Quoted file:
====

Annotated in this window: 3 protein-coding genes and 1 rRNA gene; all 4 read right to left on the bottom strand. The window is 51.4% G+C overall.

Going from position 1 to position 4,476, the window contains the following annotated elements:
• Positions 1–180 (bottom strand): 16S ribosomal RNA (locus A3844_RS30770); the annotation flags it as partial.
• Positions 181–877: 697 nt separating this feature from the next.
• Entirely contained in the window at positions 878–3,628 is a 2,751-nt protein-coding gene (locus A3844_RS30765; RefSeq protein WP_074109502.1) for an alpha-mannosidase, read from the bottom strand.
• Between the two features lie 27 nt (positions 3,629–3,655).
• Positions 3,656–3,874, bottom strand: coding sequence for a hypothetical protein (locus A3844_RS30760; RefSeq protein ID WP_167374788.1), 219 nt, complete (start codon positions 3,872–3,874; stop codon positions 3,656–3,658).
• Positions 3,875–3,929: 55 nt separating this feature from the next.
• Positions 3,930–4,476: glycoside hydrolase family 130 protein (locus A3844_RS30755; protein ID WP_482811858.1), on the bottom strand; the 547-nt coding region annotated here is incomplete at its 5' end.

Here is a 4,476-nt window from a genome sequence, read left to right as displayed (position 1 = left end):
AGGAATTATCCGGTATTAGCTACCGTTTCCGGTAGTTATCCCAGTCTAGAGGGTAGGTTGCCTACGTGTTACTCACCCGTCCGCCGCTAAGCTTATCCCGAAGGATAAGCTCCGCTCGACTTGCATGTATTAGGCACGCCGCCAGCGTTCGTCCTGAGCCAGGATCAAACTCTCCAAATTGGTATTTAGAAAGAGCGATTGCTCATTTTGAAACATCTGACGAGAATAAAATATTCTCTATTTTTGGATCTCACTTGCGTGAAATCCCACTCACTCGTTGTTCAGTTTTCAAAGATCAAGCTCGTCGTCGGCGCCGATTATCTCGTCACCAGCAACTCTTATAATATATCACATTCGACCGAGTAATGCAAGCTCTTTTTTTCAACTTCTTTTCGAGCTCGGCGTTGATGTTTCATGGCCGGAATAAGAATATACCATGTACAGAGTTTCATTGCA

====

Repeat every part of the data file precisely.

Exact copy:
Annotated in this window: 3 protein-coding genes and 1 rRNA gene; all 4 read right to left on the bottom strand. The window is 51.4% G+C overall.

Going from position 1 to position 4,476, the window contains the following annotated elements:
• Positions 1–180 (bottom strand): 16S ribosomal RNA (locus A3844_RS30770); the annotation flags it as partial.
• Positions 181–877: 697 nt separating this feature from the next.
• Entirely contained in the window at positions 878–3,628 is a 2,751-nt protein-coding gene (locus A3844_RS30765; RefSeq protein WP_074109502.1) for an alpha-mannosidase, read from the bottom strand.
• Between the two features lie 27 nt (positions 3,629–3,655).
• Positions 3,656–3,874, bottom strand: coding sequence for a hypothetical protein (locus A3844_RS30760; RefSeq protein ID WP_167374788.1), 219 nt, complete (start codon positions 3,872–3,874; stop codon positions 3,656–3,658).
• Positions 3,875–3,929: 55 nt separating this feature from the next.
• Positions 3,930–4,476: glycoside hydrolase family 130 protein (locus A3844_RS30755; protein ID WP_482811858.1), on the bottom strand; the 547-nt coding region annotated here is incomplete at its 5' end.

Here is a 4,476-nt window from a genome sequence, read left to right as displayed (position 1 = left end):
AGGAATTATCCGGTATTAGCTACCGTTTCCGGTAGTTATCCCAGTCTAGAGGGTAGGTTGCCTACGTGTTACTCACCCGTCCGCCGCTAAGCTTATCCCGAAGGATAAGCTCCGCTCGACTTGCATGTATTAGGCACGCCGCCAGCGTTCGTCCTGAGCCAGGATCAAACTCTCCAAATTGGTATTTAGAAAGAGCGATTGCTCATTTTGAAACATCTGACGAGAATAAAATATTCTCTATTTTTGGATCTCACTTGCGTGAAATCCCACTCACTCGTTGTTCAGTTTTCAAAGATCAAGCTCGTCGTCGGCGCCGATTATCTCGTCACCAGCAACTCTTATAATATATCACATTCGACCGAGTAATGCAAGCTCTTTTTTTCAACTTCTTTTCGAGCTCGGCGTTGATGTTTCATGGCCGGAATAAGAATATACCATGTACAGAGTTTCATTGCA